Outpatient Program (OP)

Addiction is about more than just drugs; more often than not, it’s about finding any possible escape from trauma and mental illness. As such, we all need to realize that recovery isn’t just about drugs, either. Instead, recovery is a lifelong journey of practicing healthy coping skills, building supportive social bonds, and healing.

What is an Outpatient Program for Drug Addiction?

An outpatient program is, generally speaking, a treatment program that doesn’t require the patient to live on-premises. Instead of spending months at a residential facility, they continue to live at their home and make regular visits to a treatment facility. During these visits, they’ll receive counseling, therapy, take part in group sessions, and receive other types of treatment for addiction. 

However, there is a distinction to make between outpatient programs and intensive outpatient or partial hospitalization programs. Standard outpatient programs are relatively low intensity and easy to fit into your weekly schedule. The other types of programs involve more sessions of greater duration, with considerable minimum commitments.

Outpatient vs Intensive Outpatient and PHP

Outpatient, intensive outpatient, and partial hospitalization programs each rely on similar programs and methods to help people overcome addiction. However, the big difference is the intensity of each program. While IOP and PHP entail hefty minimum commitments of 9-30 hours a week, standard outpatient programs are less structured and more flexible. These commitments are important when someone’s recovery is still shaky, but they become unnecessary as someone grows more firm in their abstinence.

If you feel relatively secure in your recovery, a standard outpatient program is often the best choice. The combination of autonomy and support that low-intensity outpatient treatment offers is suitable for maintaining and building upon your recovery.

Types of Therapy in an Outpatient Program

There are many specialized forms of therapy and treatment that you might receive in the course of an outpatient addiction program. Some common types include cognitive behavioral therapy and a derivative version of it, dialectical behavioral therapy. Both methods aim to identify problematic thought processes, but one aims to resolve them while the other emphasizes building mental resilience and coping skills.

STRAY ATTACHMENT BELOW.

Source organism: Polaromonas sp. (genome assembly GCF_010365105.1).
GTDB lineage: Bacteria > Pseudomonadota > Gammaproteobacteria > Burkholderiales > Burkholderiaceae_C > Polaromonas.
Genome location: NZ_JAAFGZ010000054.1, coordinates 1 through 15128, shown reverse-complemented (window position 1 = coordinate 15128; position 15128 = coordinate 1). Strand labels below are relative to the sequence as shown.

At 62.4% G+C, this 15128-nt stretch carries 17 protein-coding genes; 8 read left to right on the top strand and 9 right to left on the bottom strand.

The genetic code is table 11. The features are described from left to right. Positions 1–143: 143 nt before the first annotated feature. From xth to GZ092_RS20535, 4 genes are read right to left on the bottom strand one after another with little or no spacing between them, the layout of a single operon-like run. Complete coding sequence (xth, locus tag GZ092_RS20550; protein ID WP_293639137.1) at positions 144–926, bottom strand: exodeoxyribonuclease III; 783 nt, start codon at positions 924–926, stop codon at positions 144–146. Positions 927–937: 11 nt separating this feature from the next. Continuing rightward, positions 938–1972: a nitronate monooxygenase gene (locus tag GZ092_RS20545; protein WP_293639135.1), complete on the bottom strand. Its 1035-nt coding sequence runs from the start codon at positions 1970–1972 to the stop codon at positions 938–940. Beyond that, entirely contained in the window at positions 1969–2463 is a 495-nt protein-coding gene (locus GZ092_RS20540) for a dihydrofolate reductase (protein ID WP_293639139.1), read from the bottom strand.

Group sessions are also an important element of addiction treatment. At the end of the day, a sense of community and the support of other people can’t be replaced. By taking part in group sessions, you get to be vulnerable about your struggles in an empathetic, understanding, and supportive context. Everyone in the group wants to be better, and they want to help each other be better too.

How Outpatient Treatment Supports Abstinence and Recovery

While traditional one or two month rehab programs are effective at treating addiction, they only go part of the way in a person’s recovery journey. Enrolling in an outpatient program is a great way to find enduring, long-term support. Instead of having to go through independent life on your own, you can continue to have that connection, guidance, and support that makes all the difference.

Become a Member of Our Outpatient Program

Our outpatient program is a flexible, practical way to stay in touch with the local recovery community and continue receiving treatment. If you’re interested in enrolling, give us a call and we’ll help you fit some regular sessions into your schedule.